The new certified organic pasture rule was passed and published last week, and it goes into effect in early June.
Here is what it means to you (and to all of us):
Ever since the USDA got themselves involved in organic agriculture and passed the NOP (National Organic Program) standards in 1999, all organic farming operations have been operating under the same 600 page document that ensures consumers that organic farming methods are being followed.
Many organic farmers, agvocates, and others directly involved in organic food were involved in the drafting of these regulations. It was, quite frankly, a remarkable document from a governmental agency and has done well to continue to promote and encourage the use of organic methods in all phases of the agricultural industry.
There was, however, one gaping loop hole of confusion over the amount of time animals needed to be on pasture. This was not specifically for dairy and meat animals, but also provided obscurity for poultry, pork, and all other organic animals. The NOP was vaguely unclear.
During the previous decade as the organic food industry began to thrive, many corporate mega-farms out West decided to take the plunge and begin marketing their products as “organic”. They switched to organic grain and began to call their milk and other dairy products organic.
None of these animals were afforded the opportunity to graze on pasture. They were (and still are) simply in large stall feed lot operations. Some refer to them as CAFO’s (Confined Area Feeding Operations).
Many of these large scale CAFO’s are providing the organic milk for private label brands in large grocery store chains throughout the US. They include Safeway, Target, WalMart, Costco, and others. You can learn more about the specific brands here:
So basically retailers and agri-business have been fooling consumers into believing that supporting their private label milk might actually be a good thing.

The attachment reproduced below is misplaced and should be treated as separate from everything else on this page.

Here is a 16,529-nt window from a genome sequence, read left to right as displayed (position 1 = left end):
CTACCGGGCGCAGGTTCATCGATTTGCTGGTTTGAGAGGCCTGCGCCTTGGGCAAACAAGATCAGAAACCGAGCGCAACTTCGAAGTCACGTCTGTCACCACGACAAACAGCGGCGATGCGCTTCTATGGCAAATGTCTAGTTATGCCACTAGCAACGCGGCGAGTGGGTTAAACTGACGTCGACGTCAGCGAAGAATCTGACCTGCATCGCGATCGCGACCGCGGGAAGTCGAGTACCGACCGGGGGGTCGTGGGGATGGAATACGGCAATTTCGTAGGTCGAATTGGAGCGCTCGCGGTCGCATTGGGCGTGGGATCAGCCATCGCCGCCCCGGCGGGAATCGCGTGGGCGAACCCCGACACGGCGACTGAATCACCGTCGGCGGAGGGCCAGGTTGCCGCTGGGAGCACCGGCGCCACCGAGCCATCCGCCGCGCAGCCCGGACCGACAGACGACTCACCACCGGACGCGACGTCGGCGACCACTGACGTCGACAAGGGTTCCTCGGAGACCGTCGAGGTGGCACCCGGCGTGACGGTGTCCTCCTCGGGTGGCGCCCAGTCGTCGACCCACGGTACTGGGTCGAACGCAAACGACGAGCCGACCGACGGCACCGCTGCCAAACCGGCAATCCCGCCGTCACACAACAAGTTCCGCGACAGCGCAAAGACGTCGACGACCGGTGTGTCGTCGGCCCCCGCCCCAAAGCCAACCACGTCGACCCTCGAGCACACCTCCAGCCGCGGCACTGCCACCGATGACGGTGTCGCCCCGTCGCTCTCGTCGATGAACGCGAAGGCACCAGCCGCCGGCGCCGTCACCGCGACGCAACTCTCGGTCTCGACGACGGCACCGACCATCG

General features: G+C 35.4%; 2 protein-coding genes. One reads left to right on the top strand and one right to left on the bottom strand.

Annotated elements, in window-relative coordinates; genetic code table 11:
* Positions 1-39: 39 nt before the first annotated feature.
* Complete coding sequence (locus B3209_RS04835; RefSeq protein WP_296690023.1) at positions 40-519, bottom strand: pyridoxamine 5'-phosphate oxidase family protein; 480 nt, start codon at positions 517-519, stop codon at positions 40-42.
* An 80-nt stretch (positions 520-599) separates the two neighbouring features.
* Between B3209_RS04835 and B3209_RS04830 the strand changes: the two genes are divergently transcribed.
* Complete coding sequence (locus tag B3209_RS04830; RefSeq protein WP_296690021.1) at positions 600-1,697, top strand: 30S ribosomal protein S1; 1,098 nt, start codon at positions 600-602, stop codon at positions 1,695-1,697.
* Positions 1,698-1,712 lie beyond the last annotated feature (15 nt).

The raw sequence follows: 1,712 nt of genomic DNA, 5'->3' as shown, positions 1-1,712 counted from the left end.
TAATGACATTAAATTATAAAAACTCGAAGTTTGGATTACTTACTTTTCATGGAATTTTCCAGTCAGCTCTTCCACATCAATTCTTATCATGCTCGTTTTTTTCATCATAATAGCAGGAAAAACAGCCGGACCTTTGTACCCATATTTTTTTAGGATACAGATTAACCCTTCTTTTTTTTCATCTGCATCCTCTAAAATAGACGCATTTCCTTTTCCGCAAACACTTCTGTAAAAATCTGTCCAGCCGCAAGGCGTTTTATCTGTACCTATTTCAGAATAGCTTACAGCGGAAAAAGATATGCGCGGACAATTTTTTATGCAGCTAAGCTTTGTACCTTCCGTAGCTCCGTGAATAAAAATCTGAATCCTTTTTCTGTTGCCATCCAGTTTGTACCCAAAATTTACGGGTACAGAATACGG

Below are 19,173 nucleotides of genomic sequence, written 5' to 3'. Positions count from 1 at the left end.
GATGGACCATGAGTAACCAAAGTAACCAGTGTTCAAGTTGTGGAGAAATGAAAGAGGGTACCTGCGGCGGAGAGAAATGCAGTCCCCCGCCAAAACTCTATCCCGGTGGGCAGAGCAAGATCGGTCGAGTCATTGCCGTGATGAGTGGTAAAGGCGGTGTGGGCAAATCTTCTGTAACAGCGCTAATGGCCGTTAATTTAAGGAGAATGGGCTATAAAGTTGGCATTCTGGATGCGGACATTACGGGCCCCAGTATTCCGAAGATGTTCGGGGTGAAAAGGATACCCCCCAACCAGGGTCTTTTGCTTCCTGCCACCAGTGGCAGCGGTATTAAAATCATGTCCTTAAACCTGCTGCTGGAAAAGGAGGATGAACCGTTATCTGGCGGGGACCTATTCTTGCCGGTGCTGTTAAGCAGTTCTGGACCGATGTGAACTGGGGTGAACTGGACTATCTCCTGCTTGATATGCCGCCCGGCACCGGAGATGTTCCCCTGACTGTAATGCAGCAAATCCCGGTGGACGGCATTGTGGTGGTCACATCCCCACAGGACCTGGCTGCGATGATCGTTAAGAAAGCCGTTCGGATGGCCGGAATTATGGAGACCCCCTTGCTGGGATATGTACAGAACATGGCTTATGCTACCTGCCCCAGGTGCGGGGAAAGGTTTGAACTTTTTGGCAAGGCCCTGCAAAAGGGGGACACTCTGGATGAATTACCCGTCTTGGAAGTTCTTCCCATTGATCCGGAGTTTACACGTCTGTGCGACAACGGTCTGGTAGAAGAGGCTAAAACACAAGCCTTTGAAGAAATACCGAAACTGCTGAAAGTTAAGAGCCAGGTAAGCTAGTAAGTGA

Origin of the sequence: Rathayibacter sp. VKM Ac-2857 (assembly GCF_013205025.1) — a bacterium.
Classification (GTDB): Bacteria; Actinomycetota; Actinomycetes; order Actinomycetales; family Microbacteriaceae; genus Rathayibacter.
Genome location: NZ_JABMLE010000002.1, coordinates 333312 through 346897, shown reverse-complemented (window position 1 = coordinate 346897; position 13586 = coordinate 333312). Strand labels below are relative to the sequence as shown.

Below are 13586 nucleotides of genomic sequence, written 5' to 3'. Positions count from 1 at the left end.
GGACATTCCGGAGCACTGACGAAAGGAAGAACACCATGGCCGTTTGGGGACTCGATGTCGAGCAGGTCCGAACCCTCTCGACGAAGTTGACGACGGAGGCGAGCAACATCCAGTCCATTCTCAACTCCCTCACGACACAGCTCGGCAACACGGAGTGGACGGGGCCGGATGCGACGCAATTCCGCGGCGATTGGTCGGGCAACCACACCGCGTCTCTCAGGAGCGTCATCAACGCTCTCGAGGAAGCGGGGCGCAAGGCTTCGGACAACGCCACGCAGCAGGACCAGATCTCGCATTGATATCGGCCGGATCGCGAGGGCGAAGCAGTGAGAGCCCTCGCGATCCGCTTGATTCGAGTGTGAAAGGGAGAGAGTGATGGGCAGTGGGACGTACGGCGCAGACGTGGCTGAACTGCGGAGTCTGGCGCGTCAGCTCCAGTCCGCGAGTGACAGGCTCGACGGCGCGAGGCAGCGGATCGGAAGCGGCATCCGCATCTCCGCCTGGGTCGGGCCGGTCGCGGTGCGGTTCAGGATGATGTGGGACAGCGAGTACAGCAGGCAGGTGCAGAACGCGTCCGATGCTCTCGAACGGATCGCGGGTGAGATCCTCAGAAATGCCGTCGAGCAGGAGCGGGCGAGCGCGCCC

Nothing could be further than the truth.
This milk is trucked across country, produced very cheaply, and forces down wholesale pricing on organic milk that is legitimate. In addition, it steals organic milk sales from locally based organic milk labels struggling to match this artificially low pricing. It is evident that, however wrongly, retail grocers are taking advantage of their customer loyalty to make them believe these choices are smart and based on sound and thorough research by retailers themselves. The bottom line is that it has been a full blown fraud for a very, very long time. And they know it.
Some of this was predicated on the fact that retailers wanted to offer you, their loyal consumer/customers, with a cheap organic option. In some cases it was simply greed, as these large operations would pay retailers large “slotting fees” and other financial enticements to receive contracts for this work. As the economy worsened, even the most respected grocery chains in the country awarded private label milk contracts to these CAFO’s, knowing full well what they were.
This will all change in mid-June when the new pasture rule goes into effect and the loop holes is closed. Permanently.
Starting then, cows must be allowed to graze on pasture 120 days per year, and 30% of their diet must include hay and other forages. This is a HUGE move forward on behalf of the government to ensure that the playing field is leveled and family farms can have a seat at the table.
Here’s why: Pasturing 10,000-15,000 cows for 120 days of the year would require some acreage. Lots and lots of acreage. And cows would have to be spread out so far away from their milking parlors that it would be impossible to round them all up for three times a day milking chores. Instituting the pasture rule will now make agri-businesses like Aurora Dairy review their “organic operations”.
Cheers to the Obama administration for finally putting some “teeth” into the organic program. In addition, they have funded a significant amount of money for the NOP to actually enforce these rules. My sense is the inspectors first visits in June will be west of the Mississippi.
This pasture rule also directly impacts meat cows, poultry, pork, turkey, and other organic operations. This truly is the best news organic family farms have had in 10+ years. Now consumers can continue to purchase quality organic food and feel certain the USDA Certified Organic label actually means something.
Please, do everyone a favor…..if you are buying private label “organic” milk from your retailer, ask about its origin. If it’s from out West and you live in the East, stop buying it and switch to a local brand that actually supports local family farms in your area. If you live in New York, Nymilk and Nycheese are brand names to look for.
If you have questions, please contact me: email@example.com or feel free to leave a comment.